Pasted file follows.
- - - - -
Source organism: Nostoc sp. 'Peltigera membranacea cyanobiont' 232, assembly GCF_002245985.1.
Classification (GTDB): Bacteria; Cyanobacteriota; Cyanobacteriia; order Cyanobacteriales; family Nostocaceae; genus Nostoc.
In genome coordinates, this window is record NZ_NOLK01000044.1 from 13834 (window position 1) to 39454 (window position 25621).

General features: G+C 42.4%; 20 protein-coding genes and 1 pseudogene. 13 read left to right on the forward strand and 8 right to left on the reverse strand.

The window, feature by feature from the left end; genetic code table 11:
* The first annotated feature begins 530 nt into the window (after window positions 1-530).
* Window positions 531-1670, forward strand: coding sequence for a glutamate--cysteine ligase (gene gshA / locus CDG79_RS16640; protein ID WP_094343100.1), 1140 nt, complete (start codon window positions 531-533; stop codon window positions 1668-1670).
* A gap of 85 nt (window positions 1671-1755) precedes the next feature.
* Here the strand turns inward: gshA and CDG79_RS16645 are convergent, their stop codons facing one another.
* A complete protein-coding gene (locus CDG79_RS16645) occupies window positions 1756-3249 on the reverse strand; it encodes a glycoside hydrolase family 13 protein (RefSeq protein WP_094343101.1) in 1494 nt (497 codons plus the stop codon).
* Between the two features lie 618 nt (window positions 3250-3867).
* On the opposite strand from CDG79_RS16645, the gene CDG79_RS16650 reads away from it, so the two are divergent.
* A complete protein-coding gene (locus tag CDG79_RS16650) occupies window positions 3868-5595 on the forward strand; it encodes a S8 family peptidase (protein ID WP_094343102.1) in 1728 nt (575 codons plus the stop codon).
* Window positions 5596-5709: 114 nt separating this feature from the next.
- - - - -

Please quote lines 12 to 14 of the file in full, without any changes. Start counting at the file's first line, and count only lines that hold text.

* On the opposite strand from CDG79_RS16645, the gene CDG79_RS16650 reads away from it, so the two are divergent.
* A complete protein-coding gene (locus tag CDG79_RS16650) occupies window positions 3868-5595 on the forward strand; it encodes a S8 family peptidase (protein ID WP_094343102.1) in 1728 nt (575 codons plus the stop codon).
* Window positions 5596-5709: 114 nt separating this feature from the next.